Friday, December 28, 2018


Do you know the tree that is sometimes called Duck Foot?  
This week's post by Sharol Nelson-Embry tells the story of the ginkgo tree, 
an ancient tree first found in Asia.

photo by Sharol Nelson-Embry

"I love this time of year with festive yard decorations around town and ginkgo trees putting on their bright-golden, leafy finery. Walking the quiet streets of my island-city town in San Francisco Bay, to exercise the dog and stretch my legs, I admire the leathery triangular leaves waving from branches like little banners or the drifts of them on the sidewalks and streets. When my children were young, we took every opportunity to explore and play in their bounty, throwing armfuls of them up in the air to rain down over us. My children are grown and flown now, but the trees remind me of the fun of those winter days.

Ginkgo trees are amazing for more than their colorful leaves. They exist largely unchanged since the Jurassic period, when they were widespread and dinosaurs roamed the earth. The trees are termed "living fossils" and are part of the conifer family. They nearly went extinct. Their salvation can be credited to Buddhist monks who found a few surviving trees and began cultivating and spreading them throughout China, Korea and Japan. Some of the oldest specimen are found adjacent to ancient Buddhist temple sites.

photo by Sharol Nelson-Embry

Their edible nuts are considered a seasonal delicacy, though you have to put up with the noxious smell of the pulpy fruit that surrounds the ripe nut. The nuts are probably the main thing the monks were trying to perpetuate. Ginkgo trees are diecious, with separate male and female trees. Our street trees are primarily males as folks are averse to the stinky mess of the fruit borne by female trees, though I've come across a few females that somehow managing to avoid the saw.

The trees are very hardy, resistant to insects, disease, and poor air quality, part of their secret to longevity and popularity as city trees throughout the world. In Japan there are some trees that even survived the nucleur bomb in Hiroshima. It was predicted that nothing would be able to live in the bomb site for at least 75 years. The sturdy trees, though, survived and are still standing in what is now "Peace Park."

photo by Sharol Nelson-Embry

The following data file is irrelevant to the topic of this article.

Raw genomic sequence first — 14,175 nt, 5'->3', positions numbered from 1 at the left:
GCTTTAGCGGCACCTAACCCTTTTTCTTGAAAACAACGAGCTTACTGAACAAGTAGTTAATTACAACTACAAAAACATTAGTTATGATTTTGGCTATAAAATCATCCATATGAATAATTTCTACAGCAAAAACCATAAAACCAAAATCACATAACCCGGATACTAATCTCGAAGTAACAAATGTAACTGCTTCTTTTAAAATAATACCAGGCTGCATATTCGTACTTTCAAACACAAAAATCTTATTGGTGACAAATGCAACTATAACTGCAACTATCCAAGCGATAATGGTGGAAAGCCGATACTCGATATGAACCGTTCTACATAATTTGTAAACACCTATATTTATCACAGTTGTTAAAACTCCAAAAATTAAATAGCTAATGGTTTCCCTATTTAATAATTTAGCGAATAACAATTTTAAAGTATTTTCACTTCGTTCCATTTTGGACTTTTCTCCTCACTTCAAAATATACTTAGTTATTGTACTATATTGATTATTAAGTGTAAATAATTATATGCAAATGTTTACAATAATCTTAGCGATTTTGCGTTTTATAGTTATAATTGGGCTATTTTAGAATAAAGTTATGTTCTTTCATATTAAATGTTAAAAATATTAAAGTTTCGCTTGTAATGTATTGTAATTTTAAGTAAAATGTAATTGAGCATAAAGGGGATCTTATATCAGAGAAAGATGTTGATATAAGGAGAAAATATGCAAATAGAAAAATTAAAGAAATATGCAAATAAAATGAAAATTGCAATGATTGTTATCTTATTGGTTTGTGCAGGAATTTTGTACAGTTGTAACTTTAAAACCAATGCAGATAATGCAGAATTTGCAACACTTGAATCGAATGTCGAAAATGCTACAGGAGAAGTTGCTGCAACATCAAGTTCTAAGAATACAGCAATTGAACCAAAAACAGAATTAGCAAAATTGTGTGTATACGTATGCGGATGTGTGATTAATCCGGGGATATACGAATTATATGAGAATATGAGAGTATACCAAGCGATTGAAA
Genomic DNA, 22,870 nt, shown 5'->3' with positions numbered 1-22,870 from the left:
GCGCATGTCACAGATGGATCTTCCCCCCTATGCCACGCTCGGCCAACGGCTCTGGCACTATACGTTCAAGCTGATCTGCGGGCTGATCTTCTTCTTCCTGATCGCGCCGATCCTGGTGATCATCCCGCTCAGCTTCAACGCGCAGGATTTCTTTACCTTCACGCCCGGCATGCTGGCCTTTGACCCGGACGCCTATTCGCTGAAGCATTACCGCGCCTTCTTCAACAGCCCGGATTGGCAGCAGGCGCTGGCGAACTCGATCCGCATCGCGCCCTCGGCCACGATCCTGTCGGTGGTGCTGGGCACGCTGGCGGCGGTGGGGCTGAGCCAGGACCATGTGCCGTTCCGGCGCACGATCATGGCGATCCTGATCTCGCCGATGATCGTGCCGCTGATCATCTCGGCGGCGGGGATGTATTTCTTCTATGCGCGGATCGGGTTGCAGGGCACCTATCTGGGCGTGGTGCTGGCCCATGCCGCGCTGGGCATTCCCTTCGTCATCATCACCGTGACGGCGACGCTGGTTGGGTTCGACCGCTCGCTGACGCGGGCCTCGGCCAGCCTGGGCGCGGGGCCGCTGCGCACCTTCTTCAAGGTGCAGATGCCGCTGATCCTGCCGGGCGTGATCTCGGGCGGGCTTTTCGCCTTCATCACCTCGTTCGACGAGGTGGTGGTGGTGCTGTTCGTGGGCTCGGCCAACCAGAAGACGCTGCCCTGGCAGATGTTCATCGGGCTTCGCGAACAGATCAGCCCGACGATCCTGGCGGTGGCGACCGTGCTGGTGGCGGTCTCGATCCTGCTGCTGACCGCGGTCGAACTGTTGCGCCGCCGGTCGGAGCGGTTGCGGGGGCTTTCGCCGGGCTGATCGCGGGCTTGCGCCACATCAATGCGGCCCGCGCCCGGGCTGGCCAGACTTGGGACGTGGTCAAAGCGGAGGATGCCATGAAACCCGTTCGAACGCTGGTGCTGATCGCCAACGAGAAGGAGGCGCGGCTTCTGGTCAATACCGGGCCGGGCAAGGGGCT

The Ginkgo is actually a mispronunciation of the Chinese word "ginyo," which means "silver apricot." German physician and botanist, Englebert Kaempfer, traveled in Japan in the 1690s and brought ginkgos to Europe. Other names for the tree include "duck foot" and maidenhair tree. Duck foot is clearly related to the shape of the leaves. Maidenhairs seems to refer to a Japanese superstition that if a young girl brushes her hair under a full moon beneath the branches of a ginkgo and thinks of her love, they will marry.

When a tree species has been around for such a long time, it's bound to gather many stories, names and superstitions. As recently as the 1970s people believed that substances in the leaves help improve memory and prevent memory loss, probably since the leaf shape resembles a cross-section of the brain. No scientific research has proven the efficacy of this belief.

John Muir said, "Everybody needs beauty as well as bread, places to play in and pray in, where nature may heal and give strength to body and soul." Nature instructs, heals, and inspires me. I hope you find your own connection with our beautiful natural world through the doorway of my blog:

Large Ginkgo leaf from Tokyo's Arisagawa Park      photo by Martha Slavin
Sharol Nelson-Embry is a retired naturalist in the East Bay who continues to write, explore, and also loves chocolate!

If you'd like to read more about this beautiful tree species, you can find more information here:

"Autumn Crown of Gold: Three Ancient Japanese Ginkgo Trees" by Takahashi Hiroshi

"The Symbolic Meaning of the Ginkgo Tree" by Karyn Maier

"Life Story of the Oldest Tree on Earth" by Peter Crane

Friday, December 21, 2018


courstesy of Danville Patch
At this time of year I like to take the time to sit before a warm fire, contemplate going to the movies, read a good book, draw and paint, look through old photo albums, bake something. It is also time for me to remember moments of wonder.

I started a list of times in my life when I marveled at something that was beautiful and fleeting. 

On Wednesday night, just in time to add to my list, we watched a mysterious cloud in the sky after dusk when the other clouds had lost their sunset glow. The so-called cloud made a spiraling descent and then grew larger as it came nearer. Or it could have been the other way around. A rocket? A meteor? Santa Claus? We couldn't tell. We turned on the radio to hear that Vandenburg Air Force Base had scheduled a classified rocket launch at about that time, but the launch had been canceled. Next morning the American Meteor Society declared the cloud to be a meteor. Question: if the classified rocket was launched and Vandenburg didn't want anyone to know, wouldn't a meteor be a good answer? Just asking. The Geminid meteor shower is active in the sky right now so a meteor is the most likely reason for the display. Whatever the bright cloud is, it was a moment of wonder in our world.

Here are some of the other Moments of Wonder I've experienced:

Skiing in Utah while ice crystals, sparkling like tiny stars in the sun, floated around us.

Driving along California's Highway 1 where the sky and the ocean turned silver -- all of one breath-taking piece.

Turning a corner on a narrow mountain road north of Tahoe to find a vast alpine meadow, seemingly untouched and natural, which opened up the vista to my eyes and my heart.

Standing in the eerie (man-made) light at a rest stop in the middle of one of Norway's long mountain tunnels (as long as 15 miles).

Turningmy head to find a butterfly landing on my shoulder and silently flapping its wings.

Standing still while a hummingbird, caught inside our garage, batted itself against a window -- so exhausted that it dropped to the sill, allowed me to pick it up in my hand and to take it outside where it rested awhile, then flew away with a burst of energy.